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Is it OK to Tell Your Kids They Aren’t Good at Something?

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Sitting in church one Sunday, my friend and her family sat in the pew behind us. I listened as her eight-year-old son sang off-key at the top of his lungs. I turned around and smiled and she shushed him. I gave him a thumbs up and said, “Keep singing!” Later she told me he doesn’t care about being good. He just wants to participate. She asked me, “Is it OK to tell your child they aren’t good at something?”

Another friend raised a similar question. Her daughter plays softball but has never gotten a hit and her defense would make you think her glove has a hole in it. Should my friend tell her daughter she’s bad? What if these kids get hurt or made fun of? Should we protect them? How can we tell them something isn’t their strength without hurting their feelings? Our kids aren’t going to be good at everything they try, so here are 5 things to do when they stink.

1. Don’t tell them.

I’m not saying you lie and tell your son he’s the greatest basketball player at the YMCA if he doesn’t know the difference between dribbling and traveling, but the truth is he’ll learn naturally and that’s a better teacher. And he might improve over time, so as long as he wants to keep participating, show your support and cheer him on.

2. Realize the benefits they’re experiencing.

My friend’s son who is always eager to raise his hand, even when he has the wrong answer, is growing in confidence. Some kids are petrified to participate out of fear of failure. This kid is not afraid to fail and that’s a valuable tool. Is it OK to tell your child they aren’t good at something? Maybe, but why do it if it means you’re robbing him of something more important?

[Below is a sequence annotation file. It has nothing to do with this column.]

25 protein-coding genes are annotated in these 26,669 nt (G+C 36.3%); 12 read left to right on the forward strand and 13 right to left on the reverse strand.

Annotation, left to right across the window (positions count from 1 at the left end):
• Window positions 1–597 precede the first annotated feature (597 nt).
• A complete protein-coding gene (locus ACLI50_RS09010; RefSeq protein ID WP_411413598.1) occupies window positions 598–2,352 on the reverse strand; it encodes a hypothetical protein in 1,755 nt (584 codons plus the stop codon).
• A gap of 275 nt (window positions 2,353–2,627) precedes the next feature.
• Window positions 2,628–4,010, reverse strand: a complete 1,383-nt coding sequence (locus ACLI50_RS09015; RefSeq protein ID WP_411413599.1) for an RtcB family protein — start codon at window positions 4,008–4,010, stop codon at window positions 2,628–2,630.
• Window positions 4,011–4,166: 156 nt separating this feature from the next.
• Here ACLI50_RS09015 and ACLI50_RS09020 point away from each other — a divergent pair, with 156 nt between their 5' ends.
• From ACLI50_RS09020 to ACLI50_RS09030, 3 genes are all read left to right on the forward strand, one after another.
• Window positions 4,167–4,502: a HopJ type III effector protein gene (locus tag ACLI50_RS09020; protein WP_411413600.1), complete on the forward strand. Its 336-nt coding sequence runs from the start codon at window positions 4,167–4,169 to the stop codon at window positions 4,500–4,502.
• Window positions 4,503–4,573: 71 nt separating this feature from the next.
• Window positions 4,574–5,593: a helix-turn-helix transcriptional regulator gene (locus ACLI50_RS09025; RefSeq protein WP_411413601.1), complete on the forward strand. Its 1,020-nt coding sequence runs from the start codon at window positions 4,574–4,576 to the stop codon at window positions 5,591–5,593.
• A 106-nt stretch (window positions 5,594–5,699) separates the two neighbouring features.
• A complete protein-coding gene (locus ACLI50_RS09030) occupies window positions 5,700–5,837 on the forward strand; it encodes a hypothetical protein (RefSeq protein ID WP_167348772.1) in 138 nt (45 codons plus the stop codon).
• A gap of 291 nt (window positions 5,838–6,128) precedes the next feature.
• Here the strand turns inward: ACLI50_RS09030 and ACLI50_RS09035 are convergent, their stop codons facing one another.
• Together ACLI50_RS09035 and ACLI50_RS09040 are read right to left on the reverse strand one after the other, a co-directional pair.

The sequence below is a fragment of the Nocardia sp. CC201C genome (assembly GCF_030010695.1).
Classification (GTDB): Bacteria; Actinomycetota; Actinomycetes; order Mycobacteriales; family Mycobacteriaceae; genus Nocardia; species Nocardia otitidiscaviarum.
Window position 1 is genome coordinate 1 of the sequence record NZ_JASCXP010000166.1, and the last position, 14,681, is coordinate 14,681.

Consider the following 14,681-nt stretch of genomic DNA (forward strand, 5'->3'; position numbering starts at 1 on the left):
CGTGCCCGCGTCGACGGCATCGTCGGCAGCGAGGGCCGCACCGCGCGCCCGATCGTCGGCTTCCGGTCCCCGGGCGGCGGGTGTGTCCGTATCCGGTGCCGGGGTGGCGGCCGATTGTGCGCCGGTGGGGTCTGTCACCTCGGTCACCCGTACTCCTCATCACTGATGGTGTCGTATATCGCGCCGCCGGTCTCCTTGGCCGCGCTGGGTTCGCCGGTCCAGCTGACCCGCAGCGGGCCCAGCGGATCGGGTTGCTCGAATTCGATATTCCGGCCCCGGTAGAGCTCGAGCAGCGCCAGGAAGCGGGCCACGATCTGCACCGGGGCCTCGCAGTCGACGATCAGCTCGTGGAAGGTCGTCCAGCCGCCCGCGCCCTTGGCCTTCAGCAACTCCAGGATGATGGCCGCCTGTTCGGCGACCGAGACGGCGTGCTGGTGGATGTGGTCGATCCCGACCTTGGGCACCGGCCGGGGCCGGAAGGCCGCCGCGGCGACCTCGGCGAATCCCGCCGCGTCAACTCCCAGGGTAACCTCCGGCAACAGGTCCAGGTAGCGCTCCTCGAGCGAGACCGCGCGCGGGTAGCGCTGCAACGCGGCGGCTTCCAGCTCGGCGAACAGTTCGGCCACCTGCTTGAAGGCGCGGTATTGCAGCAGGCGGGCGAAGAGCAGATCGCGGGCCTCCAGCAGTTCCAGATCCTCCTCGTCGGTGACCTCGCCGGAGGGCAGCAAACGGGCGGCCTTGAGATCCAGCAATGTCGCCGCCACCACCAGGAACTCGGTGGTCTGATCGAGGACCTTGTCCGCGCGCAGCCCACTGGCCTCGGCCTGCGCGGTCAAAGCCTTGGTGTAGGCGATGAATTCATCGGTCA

3. Ask if you’re judging unfairly.

You might be harder on your kids than is warranted. They might be improving, but you could be focusing on their weaknesses. Shift yourself and your child to a growth mindset. Instead of “her piano playing has improved, but she hasn’t mastered ‘The Star-Spangled Banner,'” tell yourself, “… but she hasn’t mastered ‘The Star-Spangled Banner’ yet.”

4. Don’t overcorrect the “participation trophy” mentality.

Just like “everyone’s a winner” has its flaws, overcorrecting with harshness or a brutally honest approach will rob your child of his or her spirit. Instead, focus on the process and the fun. My sons and I watched The Mighty Ducks recently, and a wise former coach advised Emilio Estevez’s character not to “teach these kids how to win. Teach them how to play.”

5. Focus on other opportunities.

If your child is struggling to pass classes and you know his or her heart’s set on a college with a tough acceptance rate, you don’t need to say, “You’re not a good enough student to get into college.” Instead, explore different trades, learn the salaries of professions that don’t require a college degree, or start talking about the advantages of attending a community college.

Do you think it’s right to tell your child when he or she is bad at something?


What’s something you think you’re really good at? Here’s what I think you do well.

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